— Shane Croucher and Tom Farmery contributed to this report.

Once the Israeli forces finish murdering human rights activists aboard the Free Gaza flotilla, they can wash the blood from their hands in the international waters where this atrocity was committed.

The Free Gaza Movement (FGM), a group which aims to end the seige on Gaza, has sent boats containing humanitarian aid to the Gaza Strip in a bid to break Israel’s illegal blockade on the area.

However, it appears that the Israel Defence Force has boarded their ships and killed activists, then escorting them to Israel.

Before this flotilla of six boats set sail, The Linc spoke to Huwaida Arraf, an American-Palestinian FGM activist who is currently on one of the boats.

“Our mission represents the will of international civil society that is tired of and deeply disappointed in the inaction of our governments. This is extremely significant. We are going to Gaza, bringing people and supplies that the people of Gaza need to rebuild their devastated infrastructure and society.

“We are going in defiance of Israel’s blockade, because this blockade is…inhuman and deadly. In other words, we are challenging the policies that leave Palestinians in need of humanitarian aid,” Arraf said.

The blockade on Gaza started in June 2007. This tight squeeze of the area prevents food, water, medical supplies, and even people from entering or leaving the Gaza strip. This is illegal in international law, says Arraf, who has taught human rights and humanitarian law at Jerusalem’s Al Quds University.

“Israel’s near hermetic closure of the Gaza Strip is a violation of the Fourth Geneva Convention. Justice Richard Goldstone has stated that Israel’s policy seems to target the Palestinian population in Gaza as a whole, and that the ‘series of acts that deprive Palestinians in the Gaza Strip of their means of subsistence, employment, housing and water, that deny their freedom of movement and their right to leave and enter their own country, that limit their rights to access a court of law and an effective remedy, could lead a competent court to find that the crime of persecution, a crime against humanity, has been committed’.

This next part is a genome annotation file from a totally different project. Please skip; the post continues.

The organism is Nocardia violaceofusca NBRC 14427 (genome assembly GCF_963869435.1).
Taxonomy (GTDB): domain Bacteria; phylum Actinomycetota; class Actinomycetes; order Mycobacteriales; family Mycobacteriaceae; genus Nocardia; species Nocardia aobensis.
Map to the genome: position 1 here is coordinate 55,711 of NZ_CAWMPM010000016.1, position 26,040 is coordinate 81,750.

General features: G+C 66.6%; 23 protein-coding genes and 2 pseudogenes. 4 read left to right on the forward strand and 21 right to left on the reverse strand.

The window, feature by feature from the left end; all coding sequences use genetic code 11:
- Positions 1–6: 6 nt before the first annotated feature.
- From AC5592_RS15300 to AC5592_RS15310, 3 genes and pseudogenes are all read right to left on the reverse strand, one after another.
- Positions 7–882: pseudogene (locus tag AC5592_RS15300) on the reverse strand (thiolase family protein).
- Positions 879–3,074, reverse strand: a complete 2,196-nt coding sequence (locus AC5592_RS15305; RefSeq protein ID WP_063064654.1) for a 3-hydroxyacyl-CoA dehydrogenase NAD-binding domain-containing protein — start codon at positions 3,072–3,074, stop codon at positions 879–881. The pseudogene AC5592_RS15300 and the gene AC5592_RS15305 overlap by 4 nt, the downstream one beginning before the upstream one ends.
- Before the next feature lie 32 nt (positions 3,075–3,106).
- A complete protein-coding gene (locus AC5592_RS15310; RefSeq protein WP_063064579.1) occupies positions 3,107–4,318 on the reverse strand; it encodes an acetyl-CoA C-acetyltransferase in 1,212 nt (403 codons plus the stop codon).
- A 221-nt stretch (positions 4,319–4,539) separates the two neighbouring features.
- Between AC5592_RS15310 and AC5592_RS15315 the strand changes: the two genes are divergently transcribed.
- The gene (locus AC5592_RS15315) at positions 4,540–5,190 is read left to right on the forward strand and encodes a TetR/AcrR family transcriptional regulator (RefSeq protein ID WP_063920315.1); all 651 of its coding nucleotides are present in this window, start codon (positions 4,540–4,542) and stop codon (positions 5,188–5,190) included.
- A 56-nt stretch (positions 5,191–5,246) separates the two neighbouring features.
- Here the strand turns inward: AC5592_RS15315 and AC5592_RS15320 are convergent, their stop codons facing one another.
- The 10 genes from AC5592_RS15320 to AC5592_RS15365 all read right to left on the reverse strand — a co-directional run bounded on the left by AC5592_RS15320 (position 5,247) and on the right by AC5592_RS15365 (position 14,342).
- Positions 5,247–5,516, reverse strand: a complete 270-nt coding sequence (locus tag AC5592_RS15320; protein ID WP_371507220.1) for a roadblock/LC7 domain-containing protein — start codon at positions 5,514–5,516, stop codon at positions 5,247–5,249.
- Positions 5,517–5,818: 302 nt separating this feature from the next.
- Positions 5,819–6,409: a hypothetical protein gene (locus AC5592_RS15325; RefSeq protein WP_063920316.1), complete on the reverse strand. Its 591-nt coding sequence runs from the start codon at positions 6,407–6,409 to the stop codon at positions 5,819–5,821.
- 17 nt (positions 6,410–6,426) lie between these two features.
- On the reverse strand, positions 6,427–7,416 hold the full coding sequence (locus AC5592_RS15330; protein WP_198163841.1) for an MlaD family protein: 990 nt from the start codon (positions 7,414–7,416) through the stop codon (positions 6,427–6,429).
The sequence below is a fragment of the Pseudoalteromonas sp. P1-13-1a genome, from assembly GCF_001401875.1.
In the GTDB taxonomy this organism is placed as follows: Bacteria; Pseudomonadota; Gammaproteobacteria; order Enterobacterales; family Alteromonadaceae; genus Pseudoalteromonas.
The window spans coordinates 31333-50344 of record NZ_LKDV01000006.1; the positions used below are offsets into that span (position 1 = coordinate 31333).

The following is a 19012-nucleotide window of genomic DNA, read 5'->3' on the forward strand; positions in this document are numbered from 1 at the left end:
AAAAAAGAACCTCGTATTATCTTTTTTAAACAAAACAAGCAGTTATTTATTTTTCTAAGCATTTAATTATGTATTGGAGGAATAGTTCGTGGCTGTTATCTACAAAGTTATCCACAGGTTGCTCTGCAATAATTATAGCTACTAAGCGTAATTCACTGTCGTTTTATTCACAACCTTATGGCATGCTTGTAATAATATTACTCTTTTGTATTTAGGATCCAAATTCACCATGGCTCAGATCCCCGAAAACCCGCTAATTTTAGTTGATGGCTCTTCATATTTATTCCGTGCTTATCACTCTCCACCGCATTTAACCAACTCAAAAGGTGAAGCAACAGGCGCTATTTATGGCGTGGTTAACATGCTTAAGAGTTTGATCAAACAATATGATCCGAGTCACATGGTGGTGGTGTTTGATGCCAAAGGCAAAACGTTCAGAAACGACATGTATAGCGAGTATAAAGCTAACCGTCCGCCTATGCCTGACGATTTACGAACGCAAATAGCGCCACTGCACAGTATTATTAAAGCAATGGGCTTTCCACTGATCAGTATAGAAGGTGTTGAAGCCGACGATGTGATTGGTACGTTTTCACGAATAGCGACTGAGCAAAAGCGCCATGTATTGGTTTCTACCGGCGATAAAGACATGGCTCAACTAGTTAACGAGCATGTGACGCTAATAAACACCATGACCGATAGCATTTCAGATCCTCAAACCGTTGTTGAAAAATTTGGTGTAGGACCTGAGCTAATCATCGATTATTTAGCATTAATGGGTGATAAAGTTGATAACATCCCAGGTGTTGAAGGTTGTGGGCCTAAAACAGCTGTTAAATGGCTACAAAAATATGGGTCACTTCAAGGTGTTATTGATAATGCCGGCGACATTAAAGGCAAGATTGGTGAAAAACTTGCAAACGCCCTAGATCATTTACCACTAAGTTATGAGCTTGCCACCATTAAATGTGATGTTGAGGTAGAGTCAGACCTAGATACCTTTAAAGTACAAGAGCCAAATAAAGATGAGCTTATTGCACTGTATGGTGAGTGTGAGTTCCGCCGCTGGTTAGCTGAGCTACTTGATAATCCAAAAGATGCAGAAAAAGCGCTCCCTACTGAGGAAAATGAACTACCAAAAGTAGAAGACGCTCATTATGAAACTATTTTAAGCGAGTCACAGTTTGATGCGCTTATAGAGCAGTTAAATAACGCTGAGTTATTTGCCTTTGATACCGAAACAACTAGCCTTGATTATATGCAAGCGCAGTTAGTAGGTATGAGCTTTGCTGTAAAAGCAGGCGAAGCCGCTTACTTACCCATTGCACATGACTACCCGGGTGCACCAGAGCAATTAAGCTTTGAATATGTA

“Yet, who is doing anything to stop or otherwise hold Israel accountable?”

Shortly before The Linc spoke to Arraf, she had been detained by Israeli forces, without food or water, and suffered physical and verbal abuse. How do events like this effect her motivation?

“Such experiences only strengthen my resolve to keep fighting for our basic human rights. I am under no illusion that just because we use nonviolent means of resistance to confront Israel’s colonial, apartheid policies, that it will be safe and/or easy. On the contrary, I believe that our form of resistance is more threatening to Israel because it presents an obstacle to Israel’s attempts to paint the Palestinian people as violent and their own policies as being about security. If we give in to Israel’s violent repression, it would be an admission that military might is stronger than right, and I don’t believe that.”

Arraf paints a bleak picture of the situation in Gaza: “If you’ve never been to Gaza or even in other areas of the occupied Palestinian territories, words are not going to be enough to describe not only the current conditions but the overall oppressiveness and insidiousness of the situation that has become people’s only reality. Gaza is like a maximum security prison. People can move around within the confines of the prison walls, but they can’t leave.

“Also, in many ways a prison affords people more rights because at least in many prisons around the world one is entitled to adequate food and health care. In Gaza, Israel severely limits what can enter the Gaza Strip and therefore the hospitals there do not have the equipment and medicines to provide many with the treatment that they need.

“When patients seek to leave Gaza to seek medical attention in other countries, they are put through a time-consuming process of applying to the Israeli authorities for permission. Many have been denied this permission and Gazans estimate that over 350 people have died over the past four years as a direct result of not being able to obtain the medicines and medical attention that they need.”

She says the unemployment rate in Gaza averages at around 40% and that 80% of the population is now food-aid dependent. Furthermore, according to World Health organisation standards, only between 5% and 10% of the water in Gaza is considered safe.

Optimistic that she would reach Gaza with this latest flotilla, that hope has now been crushed – but that won’t stop Arraf: “The important thing is, we won’t stop until the unlawful blockade is broken…until the occupation is defeated; and until freedom, human rights, and equal rights for all prevails.”